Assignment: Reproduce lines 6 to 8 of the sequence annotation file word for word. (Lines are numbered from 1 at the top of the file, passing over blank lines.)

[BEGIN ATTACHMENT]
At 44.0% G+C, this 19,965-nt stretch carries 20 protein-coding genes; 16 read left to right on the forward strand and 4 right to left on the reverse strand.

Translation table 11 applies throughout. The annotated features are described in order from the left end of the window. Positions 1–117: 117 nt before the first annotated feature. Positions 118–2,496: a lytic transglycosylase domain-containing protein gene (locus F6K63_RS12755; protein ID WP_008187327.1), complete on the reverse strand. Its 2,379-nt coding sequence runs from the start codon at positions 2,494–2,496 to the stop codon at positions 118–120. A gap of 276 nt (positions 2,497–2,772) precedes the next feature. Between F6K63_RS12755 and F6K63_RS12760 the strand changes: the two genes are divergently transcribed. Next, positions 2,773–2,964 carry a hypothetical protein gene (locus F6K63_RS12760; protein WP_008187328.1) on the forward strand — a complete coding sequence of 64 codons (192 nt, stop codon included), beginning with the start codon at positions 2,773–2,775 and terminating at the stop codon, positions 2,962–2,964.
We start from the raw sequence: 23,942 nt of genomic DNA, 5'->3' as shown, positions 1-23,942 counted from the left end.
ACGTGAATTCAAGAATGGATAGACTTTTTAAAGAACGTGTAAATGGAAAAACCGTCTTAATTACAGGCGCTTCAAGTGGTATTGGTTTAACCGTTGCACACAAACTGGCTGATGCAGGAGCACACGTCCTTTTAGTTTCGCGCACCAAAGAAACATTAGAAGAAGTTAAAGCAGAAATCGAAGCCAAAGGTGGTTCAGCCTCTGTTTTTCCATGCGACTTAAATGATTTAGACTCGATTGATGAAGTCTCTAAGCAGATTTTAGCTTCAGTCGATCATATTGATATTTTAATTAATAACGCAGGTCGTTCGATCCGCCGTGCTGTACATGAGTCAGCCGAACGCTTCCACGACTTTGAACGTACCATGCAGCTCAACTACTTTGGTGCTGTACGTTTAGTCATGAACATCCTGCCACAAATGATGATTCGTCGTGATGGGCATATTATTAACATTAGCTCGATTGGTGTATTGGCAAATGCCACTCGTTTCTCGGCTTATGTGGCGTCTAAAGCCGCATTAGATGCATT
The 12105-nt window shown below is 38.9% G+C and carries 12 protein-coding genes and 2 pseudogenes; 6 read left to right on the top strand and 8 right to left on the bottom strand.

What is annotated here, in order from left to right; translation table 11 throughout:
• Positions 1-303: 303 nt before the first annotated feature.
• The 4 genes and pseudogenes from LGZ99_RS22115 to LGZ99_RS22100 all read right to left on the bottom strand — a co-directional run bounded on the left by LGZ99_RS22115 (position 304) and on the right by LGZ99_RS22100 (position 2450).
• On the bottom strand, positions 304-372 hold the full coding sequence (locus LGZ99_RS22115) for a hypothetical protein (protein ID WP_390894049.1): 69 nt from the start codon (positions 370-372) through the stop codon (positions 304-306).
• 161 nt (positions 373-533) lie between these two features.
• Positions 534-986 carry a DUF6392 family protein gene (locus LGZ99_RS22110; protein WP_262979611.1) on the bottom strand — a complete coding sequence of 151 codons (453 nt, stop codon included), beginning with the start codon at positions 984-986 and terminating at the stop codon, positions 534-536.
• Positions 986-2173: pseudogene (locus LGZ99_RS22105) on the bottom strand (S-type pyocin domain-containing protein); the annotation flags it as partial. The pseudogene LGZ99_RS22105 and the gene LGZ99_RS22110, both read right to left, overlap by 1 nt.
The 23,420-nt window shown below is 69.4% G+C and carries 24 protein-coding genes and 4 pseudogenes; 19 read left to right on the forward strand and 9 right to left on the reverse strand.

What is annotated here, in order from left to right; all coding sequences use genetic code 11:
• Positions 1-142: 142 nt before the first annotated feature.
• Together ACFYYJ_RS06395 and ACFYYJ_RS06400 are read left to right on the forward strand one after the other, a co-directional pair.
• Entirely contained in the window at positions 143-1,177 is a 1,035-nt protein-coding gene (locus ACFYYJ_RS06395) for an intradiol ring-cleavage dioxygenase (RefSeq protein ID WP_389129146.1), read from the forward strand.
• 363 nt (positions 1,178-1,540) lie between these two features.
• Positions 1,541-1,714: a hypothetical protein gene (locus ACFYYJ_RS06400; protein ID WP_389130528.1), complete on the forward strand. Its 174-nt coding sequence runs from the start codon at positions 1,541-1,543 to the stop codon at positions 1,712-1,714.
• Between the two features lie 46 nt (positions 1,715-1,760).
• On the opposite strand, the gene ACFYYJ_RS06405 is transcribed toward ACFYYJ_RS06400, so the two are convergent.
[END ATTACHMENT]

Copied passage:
What is annotated here, in order from left to right; translation table 11 throughout:
• Positions 1-303: 303 nt before the first annotated feature.
• The 4 genes and pseudogenes from LGZ99_RS22115 to LGZ99_RS22100 all read right to left on the bottom strand — a co-directional run bounded on the left by LGZ99_RS22115 (position 304) and on the right by LGZ99_RS22100 (position 2450).